Thursday, July 18, 2013

18th July, 2013 Make Haste, Slowly

The quickest way of mounting a horse or negotiating a gate when on board  is to do it slowly. By training your horse as if you were doing it in slow motion, you can break each process down into its component parts without angst and teach your horse not to worry about it. It's rushing to do these things that teaches horses to rush too. That impatience, frustration, and anxiety makes it more likely that they will bump into the mounting block, or the bit, or the fastening on the gate, and reinforce their anxiety. In both situations the rider's body can move into positions that gives the horse a confusing message about where he needs to be. Slow down, explain things quietly with a quiet aid and he'll get it.

Chancer is also making haste slowly up at Ian Vandenberghe's yard in Oxfordshire where he is being ridden by Ian's extremely capable rider, Jake. At nine, Chancer was too young to be claiming his pension and I felt that some physical work would do him good. Furthermore having a stable in the winter was likely to benefit him too because despite my best efforts he does lose weight in early Spring. I decided to look for a loan home for him and wanted to give him the best chance of success with a few weeks of more intensive training. Intensive only in the sense that it will be on consecutive days. He seems to be doing really well so far with walk, trot and canter re-established and riding out on the roads (and even cantering on the verges). I have a very promising potential loaner looking at him and she rode him this morning too. We will always provide a safety net for Chancer no matter what the circumstances as I feel morally and emotionally responsible for him for his lifetime.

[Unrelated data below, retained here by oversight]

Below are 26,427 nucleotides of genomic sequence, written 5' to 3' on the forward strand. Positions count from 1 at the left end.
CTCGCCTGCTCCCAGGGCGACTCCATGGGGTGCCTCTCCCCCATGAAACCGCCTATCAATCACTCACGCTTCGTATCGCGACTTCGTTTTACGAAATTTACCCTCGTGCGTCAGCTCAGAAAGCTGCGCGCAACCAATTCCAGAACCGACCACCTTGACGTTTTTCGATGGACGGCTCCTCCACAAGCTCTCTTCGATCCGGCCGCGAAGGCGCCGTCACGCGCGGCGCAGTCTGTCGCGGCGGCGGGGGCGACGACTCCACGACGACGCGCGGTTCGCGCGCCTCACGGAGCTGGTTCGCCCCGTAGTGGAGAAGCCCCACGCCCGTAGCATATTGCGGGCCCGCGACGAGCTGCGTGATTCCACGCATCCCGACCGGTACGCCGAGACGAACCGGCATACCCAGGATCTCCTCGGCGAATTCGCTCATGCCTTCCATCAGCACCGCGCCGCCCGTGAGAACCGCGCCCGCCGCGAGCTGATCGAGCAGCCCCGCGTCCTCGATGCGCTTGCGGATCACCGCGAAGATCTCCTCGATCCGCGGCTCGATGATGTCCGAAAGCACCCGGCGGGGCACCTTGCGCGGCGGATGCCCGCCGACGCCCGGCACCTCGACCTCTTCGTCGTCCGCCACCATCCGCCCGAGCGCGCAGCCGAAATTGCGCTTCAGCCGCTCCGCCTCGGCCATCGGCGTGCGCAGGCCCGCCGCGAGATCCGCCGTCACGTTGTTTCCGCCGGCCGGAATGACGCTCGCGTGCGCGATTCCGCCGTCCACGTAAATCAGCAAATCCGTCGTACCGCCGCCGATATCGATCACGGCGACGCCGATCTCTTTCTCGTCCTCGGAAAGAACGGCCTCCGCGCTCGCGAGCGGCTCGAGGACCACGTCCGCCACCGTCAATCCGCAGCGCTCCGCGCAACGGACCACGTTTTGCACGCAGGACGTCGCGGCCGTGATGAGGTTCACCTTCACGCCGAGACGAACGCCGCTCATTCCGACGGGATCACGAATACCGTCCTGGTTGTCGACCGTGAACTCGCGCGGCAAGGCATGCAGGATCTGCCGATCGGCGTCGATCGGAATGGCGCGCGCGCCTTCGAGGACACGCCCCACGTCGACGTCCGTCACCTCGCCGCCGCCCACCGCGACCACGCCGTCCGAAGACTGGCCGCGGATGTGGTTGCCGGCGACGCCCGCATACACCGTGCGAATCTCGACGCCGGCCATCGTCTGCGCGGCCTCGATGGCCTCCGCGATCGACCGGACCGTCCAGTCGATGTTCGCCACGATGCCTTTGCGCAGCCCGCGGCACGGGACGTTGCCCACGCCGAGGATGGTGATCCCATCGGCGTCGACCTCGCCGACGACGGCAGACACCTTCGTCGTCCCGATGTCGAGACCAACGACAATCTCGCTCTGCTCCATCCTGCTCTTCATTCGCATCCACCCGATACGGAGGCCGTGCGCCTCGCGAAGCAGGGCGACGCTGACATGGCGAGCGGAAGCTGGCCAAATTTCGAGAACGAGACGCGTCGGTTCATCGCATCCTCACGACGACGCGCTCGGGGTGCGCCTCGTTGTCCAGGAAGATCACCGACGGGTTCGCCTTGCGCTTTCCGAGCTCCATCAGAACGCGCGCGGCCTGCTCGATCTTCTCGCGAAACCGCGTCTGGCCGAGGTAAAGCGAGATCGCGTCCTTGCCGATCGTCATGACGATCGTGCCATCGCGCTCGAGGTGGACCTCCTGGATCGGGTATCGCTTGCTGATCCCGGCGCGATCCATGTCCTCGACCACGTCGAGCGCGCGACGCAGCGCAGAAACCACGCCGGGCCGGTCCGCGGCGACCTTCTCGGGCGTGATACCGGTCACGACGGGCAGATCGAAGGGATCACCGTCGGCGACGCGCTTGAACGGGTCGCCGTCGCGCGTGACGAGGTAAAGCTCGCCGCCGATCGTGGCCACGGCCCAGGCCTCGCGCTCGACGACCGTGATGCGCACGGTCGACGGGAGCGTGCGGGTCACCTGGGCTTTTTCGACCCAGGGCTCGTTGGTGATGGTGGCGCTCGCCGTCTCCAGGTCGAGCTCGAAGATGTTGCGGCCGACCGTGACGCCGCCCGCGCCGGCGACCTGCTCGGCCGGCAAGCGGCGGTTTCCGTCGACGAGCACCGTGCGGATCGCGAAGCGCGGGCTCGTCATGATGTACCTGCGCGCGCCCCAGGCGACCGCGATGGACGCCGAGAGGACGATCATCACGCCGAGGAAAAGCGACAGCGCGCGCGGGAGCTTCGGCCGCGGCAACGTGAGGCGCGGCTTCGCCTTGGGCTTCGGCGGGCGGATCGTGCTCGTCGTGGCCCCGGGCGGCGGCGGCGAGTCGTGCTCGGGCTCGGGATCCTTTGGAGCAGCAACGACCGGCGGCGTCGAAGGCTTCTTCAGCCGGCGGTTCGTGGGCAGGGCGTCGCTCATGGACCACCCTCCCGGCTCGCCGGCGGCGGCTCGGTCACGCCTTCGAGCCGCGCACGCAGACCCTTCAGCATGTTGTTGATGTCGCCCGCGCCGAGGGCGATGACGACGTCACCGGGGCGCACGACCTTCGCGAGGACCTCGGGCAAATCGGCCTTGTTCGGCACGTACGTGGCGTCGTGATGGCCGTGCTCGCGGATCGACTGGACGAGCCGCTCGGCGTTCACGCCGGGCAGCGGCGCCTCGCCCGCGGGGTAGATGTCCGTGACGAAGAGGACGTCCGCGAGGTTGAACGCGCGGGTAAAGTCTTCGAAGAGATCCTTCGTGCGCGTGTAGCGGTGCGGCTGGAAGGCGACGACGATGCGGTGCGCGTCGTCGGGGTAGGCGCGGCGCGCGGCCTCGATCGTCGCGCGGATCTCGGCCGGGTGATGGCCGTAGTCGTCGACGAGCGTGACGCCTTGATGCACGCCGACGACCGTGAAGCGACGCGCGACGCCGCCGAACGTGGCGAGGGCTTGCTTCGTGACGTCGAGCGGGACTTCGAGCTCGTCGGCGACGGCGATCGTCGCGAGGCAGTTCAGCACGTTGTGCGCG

On the way back from Ian's I went to work with Denys who I haven't seen for about four months. His owner got an extraordinary amount from our very first one hour session all that time ago and it was great to see how well they were getting on. Denys' previous life has included some eventing and show jumping and he has clearly had a hard time at one stage judging by the pin-firing scars on his leg and his reaction to anything that moves like a whip. At seventeen it is not too late to show him that he needn't be afraid of new things and to prove to him that no-one is going to hurt him. Here I am working with the umbrella. He was particularly frightened of the clicking noise it made as it was put up and so there needs to be a lot of repetition until he realises that it is nothing significant.

I always advise people to wear a hat when handling an umbrella - they can be very unpredictable!
"Thanks so much for today! I feel I've had a boost in confidence and in inspiration for things to try with Denys, and I really needed that. It's so nice to know that I'm doing the right things and it's not my doing something wrong that is causing him to react differently! It seems to make sense now that he was reacting to the sounds he could hear up the hill from his field! I'm so pleased to have come from wanting to sell him after a month of owning him, to having had him for nine months today and seeing him come to me for reassurance before he walks up to an open umbrella. We've both improved a lot with your help! I concentrated so hard today that I ended up sleeping for two hours solidly when I got home - I wonder if Denys had a nap too?!" RD